Monday, September 19, 2016

Why is LOCAL important?

Local food has followed organic products into the mainstream.
According to the USDA, local food sales in America have nearly doubled in recent years, jumping from $5 billion in 2008 to $11.7 billion in 2014. Indeed, local food is a national phenomenon that exhibits enormous market potential. Based on a survey conducted by Cowen and Company, about 40% of U.S. consumers ranked “where food comes from” as either very or extremely important. In order to meet the demand, grocery stores have added a variety of local food suppliers. Community Supported Agriculture, which allows city residents direct access to fresh produce grown by regional farmers, has rapidly expanded.
So why eat local?
Local food is more nutritious. Vegetables such as broccoli, green beans, kale, and tomatoes are susceptible to nutrient loss when harvested and transported from long distance. Food that is grown locally is also given more time to ripen and is full of flavors.
Local food benefits the environment. Local food doesn’t have to travel as far, so it helps reduce greenhouse gas emissions. According to Food Policy, the miles that organic food travels often creates serious environmental damage that outweighs the benefit of buying organic.
Local food supports communities. On average, farmers only receive 20 cents of each food dollar spent due to high cost of transportation and packaging. However, famers receive the direct profits when we purchase local food. Also, building a relationship with farmers is so fun, as you get to learn all about your food!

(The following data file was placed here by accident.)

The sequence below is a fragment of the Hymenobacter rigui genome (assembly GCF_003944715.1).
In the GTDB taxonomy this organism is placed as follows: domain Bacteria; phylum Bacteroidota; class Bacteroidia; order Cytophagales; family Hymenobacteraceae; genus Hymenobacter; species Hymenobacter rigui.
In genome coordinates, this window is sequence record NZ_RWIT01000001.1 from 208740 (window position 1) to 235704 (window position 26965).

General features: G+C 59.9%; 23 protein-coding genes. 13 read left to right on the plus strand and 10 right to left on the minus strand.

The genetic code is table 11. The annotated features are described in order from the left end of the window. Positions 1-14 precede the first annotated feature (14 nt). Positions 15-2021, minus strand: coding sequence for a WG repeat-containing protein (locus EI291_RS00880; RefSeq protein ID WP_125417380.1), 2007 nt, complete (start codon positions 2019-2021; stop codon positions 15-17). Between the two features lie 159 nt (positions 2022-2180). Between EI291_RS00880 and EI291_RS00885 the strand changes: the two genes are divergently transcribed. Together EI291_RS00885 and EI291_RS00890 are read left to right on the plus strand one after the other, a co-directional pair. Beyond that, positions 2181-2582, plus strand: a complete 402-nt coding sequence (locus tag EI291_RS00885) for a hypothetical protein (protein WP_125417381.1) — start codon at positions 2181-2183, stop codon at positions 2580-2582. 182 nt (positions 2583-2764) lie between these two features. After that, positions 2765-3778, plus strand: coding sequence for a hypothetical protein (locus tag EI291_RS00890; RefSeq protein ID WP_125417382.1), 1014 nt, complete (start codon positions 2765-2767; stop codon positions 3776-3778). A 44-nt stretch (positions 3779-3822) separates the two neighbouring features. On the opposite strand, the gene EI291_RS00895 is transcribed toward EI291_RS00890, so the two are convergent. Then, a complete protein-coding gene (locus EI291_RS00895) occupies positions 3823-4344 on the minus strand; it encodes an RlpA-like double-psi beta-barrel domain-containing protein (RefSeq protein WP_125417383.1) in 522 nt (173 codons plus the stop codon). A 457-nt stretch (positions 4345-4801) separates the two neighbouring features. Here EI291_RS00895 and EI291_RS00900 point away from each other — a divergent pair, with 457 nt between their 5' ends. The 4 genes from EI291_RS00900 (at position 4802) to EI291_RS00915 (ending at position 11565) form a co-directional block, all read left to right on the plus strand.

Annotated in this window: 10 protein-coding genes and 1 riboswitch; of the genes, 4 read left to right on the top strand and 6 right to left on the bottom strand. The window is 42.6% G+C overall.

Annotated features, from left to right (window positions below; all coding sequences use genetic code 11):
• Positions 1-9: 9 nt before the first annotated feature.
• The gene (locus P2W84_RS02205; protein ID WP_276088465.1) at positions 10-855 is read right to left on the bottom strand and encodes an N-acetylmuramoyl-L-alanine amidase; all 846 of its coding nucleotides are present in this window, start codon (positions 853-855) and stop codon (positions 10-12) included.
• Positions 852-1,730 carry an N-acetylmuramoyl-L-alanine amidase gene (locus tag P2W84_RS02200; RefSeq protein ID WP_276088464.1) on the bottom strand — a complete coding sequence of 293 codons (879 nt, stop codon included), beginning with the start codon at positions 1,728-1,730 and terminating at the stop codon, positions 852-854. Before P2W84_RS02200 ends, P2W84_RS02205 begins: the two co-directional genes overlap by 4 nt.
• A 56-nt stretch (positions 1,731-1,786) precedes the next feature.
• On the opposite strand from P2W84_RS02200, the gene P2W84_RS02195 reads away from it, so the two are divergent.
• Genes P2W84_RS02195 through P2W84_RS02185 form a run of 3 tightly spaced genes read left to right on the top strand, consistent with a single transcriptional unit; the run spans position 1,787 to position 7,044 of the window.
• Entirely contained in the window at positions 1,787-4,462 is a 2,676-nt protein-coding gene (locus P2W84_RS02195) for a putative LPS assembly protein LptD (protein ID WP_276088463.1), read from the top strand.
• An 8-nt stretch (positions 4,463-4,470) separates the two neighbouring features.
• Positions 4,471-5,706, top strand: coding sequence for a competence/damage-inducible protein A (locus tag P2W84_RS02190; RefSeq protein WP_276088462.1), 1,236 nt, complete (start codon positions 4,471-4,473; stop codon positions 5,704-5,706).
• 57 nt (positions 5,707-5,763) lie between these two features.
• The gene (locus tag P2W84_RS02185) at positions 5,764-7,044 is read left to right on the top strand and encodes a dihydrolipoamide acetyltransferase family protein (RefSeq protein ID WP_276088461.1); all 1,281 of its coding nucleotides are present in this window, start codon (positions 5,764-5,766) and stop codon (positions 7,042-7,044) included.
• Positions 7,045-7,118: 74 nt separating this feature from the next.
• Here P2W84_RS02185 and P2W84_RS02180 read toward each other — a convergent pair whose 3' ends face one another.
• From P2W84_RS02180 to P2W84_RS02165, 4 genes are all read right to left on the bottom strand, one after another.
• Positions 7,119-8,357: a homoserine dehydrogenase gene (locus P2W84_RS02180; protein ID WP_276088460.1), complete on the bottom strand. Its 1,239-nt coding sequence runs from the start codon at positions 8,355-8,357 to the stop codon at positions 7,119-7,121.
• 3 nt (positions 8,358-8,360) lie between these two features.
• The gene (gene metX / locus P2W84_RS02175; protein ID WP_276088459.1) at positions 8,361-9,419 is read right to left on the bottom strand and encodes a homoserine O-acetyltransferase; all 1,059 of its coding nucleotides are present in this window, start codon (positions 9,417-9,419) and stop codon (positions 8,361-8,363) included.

Ithaca Dining Services provides many locally-sourced foods, within a 250-mile radius from New York State. Ithaca Dining Services has a relationship with Chobani, Ithaca Hummus, Byrne Dairy, Ithaca Bakery, Red Jacket Orchards, to name a few. Eat local, eat fresh!
- Tian

Monday, September 12, 2016

A Whole-food, Plant-based Diet

A whole-food, plant-based diet is a diet based on fruits, vegetables, and whole grains. Such diet emphasizes whole, unrefined plants, while minimizing meat, dairy products, and highly processed foods like sugar and oil.

A whole-food, plant-based diet is simply not a diet of leafy and raw vegetables. In fact, it is far tastier and more satisfying. While spinach and kale are important parts of the diet, they are poor energy sources. We would have to consume almost 16 pounds of cooked kale in order to gain 2,000 calories each day. It’s nearly impossible to live on leafy vegetables alone. Therefore, a whole-food, plant-based diet includes diverse ingredients that can be used to create common dishes such as pizza, lasagna, and burritos, but with less flour, sugar, and oil. Following are a few food examples of the diet.

Fruits: apples, bananas, grapes, oranges, strawberries, etc.
Vegetables: lettuce, broccoli, tomatoes, cucumbers, carrots, zucchinis, etc.
Tubers: potatoes, corn, green peas, spaghetti squash, etc.
Whole grains: quinoa, brown rice, oats, whole wheat pasta, etc.
Legumes: kidney beans, black beans, chickpeas, lentils, etc.